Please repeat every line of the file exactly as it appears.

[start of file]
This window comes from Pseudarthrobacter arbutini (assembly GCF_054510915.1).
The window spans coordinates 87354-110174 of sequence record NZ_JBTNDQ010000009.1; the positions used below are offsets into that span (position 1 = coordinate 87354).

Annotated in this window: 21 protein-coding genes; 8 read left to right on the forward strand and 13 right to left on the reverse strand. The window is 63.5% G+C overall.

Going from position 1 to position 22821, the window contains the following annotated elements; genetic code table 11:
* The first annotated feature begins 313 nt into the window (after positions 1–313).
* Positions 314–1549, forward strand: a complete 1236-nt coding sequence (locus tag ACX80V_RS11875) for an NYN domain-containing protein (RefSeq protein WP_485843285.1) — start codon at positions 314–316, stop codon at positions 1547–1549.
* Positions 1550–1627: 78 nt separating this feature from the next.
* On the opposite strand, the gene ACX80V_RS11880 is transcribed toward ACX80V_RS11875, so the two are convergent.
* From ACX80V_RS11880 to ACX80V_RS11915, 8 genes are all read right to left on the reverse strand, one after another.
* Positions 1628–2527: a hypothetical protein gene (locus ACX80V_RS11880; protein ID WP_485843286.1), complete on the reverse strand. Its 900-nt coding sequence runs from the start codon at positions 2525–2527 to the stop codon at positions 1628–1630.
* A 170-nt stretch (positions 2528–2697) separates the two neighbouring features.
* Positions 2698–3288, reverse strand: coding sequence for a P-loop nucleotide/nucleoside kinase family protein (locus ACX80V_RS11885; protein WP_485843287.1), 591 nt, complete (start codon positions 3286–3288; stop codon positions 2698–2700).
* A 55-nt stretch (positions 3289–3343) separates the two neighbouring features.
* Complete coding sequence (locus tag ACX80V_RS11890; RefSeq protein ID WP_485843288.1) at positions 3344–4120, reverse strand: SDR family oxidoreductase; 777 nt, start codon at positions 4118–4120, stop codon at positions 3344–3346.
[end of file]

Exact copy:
This window comes from Pseudarthrobacter arbutini (assembly GCF_054510915.1).
The window spans coordinates 87354-110174 of sequence record NZ_JBTNDQ010000009.1; the positions used below are offsets into that span (position 1 = coordinate 87354).

Annotated in this window: 21 protein-coding genes; 8 read left to right on the forward strand and 13 right to left on the reverse strand. The window is 63.5% G+C overall.

Going from position 1 to position 22821, the window contains the following annotated elements; genetic code table 11:
* The first annotated feature begins 313 nt into the window (after positions 1–313).
* Positions 314–1549, forward strand: a complete 1236-nt coding sequence (locus tag ACX80V_RS11875) for an NYN domain-containing protein (RefSeq protein WP_485843285.1) — start codon at positions 314–316, stop codon at positions 1547–1549.
* Positions 1550–1627: 78 nt separating this feature from the next.
* On the opposite strand, the gene ACX80V_RS11880 is transcribed toward ACX80V_RS11875, so the two are convergent.
* From ACX80V_RS11880 to ACX80V_RS11915, 8 genes are all read right to left on the reverse strand, one after another.
* Positions 1628–2527: a hypothetical protein gene (locus ACX80V_RS11880; protein ID WP_485843286.1), complete on the reverse strand. Its 900-nt coding sequence runs from the start codon at positions 2525–2527 to the stop codon at positions 1628–1630.
* A 170-nt stretch (positions 2528–2697) separates the two neighbouring features.
* Positions 2698–3288, reverse strand: coding sequence for a P-loop nucleotide/nucleoside kinase family protein (locus ACX80V_RS11885; protein WP_485843287.1), 591 nt, complete (start codon positions 3286–3288; stop codon positions 2698–2700).
* A 55-nt stretch (positions 3289–3343) separates the two neighbouring features.
* Complete coding sequence (locus tag ACX80V_RS11890; RefSeq protein ID WP_485843288.1) at positions 3344–4120, reverse strand: SDR family oxidoreductase; 777 nt, start codon at positions 4118–4120, stop codon at positions 3344–3346.